It was planned to be published later but these gentlemen made me change my plans. Larry wrote: "In Italy while Mussolini claimed to make the trains ran on time he ruled the nation with an iron fist." And Leviathan, our new friend from Italy, said: "I also admire futurism in that it was the last form of art that Italy could genuinely produce; after that, we were only able to either retreat in the past or follow foreign threads."
Iron fist and Futurism are two sides of the medal that's called "Ventennio" (two decades). Under Mussolini, Italy was the land of victorious futurism. It's not so obvious for those who use to think that avant-garde art is always in opposition to oppressive regime. It sounds quite natural to anyone who's familiar with the history of art and the history of Fascism. Mussolini's speeches were inspired by Marinetti's manifestos. Marinetti himself was a true pillar of the Fascist regime. Younger futurists enthusiastically supported Il Duce. Fortunato Depero, Mario Sironi, Thayat, Giuseppe Terragni, Adalberto Libera, all those who are labeled "progressive" and "ahead of their times" worked for the Corporate State and not against it.
Italian Futurism had a significant influence on French, Russian and Eastern European artists. Born as an anti-commercial form of art, after WWI it began to conquer the alien territory: the advertising. Depero, whose artwork has been already featured here, is the most striking example, and he was not alone.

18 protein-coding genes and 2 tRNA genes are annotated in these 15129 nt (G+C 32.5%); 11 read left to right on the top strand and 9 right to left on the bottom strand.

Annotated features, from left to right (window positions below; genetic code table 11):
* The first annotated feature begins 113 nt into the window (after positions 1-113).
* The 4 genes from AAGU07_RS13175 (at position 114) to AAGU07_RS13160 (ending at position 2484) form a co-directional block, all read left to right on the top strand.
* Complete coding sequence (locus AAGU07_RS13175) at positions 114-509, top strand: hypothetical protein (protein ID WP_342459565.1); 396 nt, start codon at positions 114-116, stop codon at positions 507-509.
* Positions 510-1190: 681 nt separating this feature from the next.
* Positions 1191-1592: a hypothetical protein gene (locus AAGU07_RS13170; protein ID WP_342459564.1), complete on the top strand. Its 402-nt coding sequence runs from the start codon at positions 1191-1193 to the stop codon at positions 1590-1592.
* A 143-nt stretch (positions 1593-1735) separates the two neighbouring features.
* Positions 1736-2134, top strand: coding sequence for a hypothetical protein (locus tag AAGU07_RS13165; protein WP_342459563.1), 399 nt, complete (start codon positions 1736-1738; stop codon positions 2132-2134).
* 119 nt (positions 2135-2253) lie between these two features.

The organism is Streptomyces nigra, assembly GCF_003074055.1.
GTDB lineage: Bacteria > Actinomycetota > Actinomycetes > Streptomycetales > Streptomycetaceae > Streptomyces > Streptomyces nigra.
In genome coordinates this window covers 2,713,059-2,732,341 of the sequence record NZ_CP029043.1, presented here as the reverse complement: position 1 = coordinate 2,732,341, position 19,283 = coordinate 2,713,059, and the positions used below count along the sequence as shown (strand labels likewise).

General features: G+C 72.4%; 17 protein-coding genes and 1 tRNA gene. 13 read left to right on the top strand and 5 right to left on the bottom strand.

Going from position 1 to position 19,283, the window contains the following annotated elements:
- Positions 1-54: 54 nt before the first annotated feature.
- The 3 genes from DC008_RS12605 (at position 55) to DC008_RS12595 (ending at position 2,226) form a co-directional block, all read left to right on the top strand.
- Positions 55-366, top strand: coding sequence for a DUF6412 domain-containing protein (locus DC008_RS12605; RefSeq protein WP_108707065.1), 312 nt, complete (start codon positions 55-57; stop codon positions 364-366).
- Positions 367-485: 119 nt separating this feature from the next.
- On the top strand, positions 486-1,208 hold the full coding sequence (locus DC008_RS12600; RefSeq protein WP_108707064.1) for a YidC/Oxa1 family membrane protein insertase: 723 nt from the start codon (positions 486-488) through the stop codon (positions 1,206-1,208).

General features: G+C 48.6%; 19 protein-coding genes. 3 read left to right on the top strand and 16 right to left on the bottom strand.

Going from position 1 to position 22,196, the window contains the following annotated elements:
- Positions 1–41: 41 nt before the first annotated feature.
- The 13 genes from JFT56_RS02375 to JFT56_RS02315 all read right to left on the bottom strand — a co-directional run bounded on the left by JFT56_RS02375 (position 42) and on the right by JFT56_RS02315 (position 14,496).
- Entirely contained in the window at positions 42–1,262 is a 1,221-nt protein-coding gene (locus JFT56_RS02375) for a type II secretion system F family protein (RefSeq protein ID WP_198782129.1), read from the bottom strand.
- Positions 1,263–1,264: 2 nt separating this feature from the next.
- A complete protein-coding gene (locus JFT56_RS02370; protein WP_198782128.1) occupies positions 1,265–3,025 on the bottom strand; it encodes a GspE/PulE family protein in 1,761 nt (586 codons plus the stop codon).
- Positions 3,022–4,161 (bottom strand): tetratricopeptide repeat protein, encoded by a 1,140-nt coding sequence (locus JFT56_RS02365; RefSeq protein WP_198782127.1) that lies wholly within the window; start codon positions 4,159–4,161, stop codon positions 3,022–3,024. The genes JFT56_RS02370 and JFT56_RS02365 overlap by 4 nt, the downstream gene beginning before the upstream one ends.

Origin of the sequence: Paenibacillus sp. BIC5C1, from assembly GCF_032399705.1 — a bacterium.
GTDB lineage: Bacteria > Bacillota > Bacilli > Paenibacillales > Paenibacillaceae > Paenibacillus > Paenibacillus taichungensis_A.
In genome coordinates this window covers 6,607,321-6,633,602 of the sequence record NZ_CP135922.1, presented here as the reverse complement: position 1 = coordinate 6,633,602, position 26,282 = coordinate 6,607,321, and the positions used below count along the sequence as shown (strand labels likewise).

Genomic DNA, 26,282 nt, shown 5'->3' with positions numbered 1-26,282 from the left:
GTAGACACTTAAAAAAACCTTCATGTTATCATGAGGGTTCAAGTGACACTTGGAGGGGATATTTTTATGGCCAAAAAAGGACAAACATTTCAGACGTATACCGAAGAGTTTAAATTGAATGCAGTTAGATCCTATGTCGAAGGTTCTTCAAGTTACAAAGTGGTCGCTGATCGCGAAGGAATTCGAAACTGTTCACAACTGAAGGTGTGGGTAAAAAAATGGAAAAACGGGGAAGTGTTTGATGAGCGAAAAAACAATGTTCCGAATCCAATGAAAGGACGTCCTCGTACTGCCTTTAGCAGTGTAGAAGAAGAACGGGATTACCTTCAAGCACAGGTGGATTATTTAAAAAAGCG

Of course not every Italian artist of the Fascist Era was a futurist. Marcello Dudovich who gained recognition before the Great War, retained his Belle Epoque style in the '20s, but in the next decade developed a new, more Art Deco manner:
Franz Lenhart, c. 1930:
Zoltan Tamasi, 1942 (don't be afraid, it's only a toothpaste ad):
Influential as it was, Italian art had been influenced by its neighbors, France and Germany. There was a steady influx of foreign artists: Bereny and Tamasi, featured above, were Hungarians. Some Italian artists and designers worked abroad, like Depero (in the States) or Sepo who created a number of powerful posters for French tobacco:
And don't forget that Italian companies quite often commissioned their advertising stuff from foreign artists - at least before the Abyssinian War when economic sanctions were implemented against Italy.
"Sanctions. Buy Italian!" by Walter Roveroni (1935):
I didn't want to touch propaganda issues today, but must admit that "Grain Victory" advertising campaign was an important part of State-encouraged fight for Autarky (i.e. self-sufficient national economics):
And speaking of two sides of the medal, here are two images. One shows a boy in the Balilla (Fascist youth organization) uniform, promoting a new FIAT, also called Balilla:
The other is a cover of Balilla magazine, designed with awesome elegance and wit:
Fascism could be attractive. It could be progressive, even avant-garde. It could be exciting. Especially when only few could tell where it is heading for. Something to think about, in your spare time.
In the meanwhile, see more artwork in the album (29 images, higher resolution) or enjoy the slideshow:
Find more photos like this on Dieselpunks
A Journey Around My Skull
Boston Public Library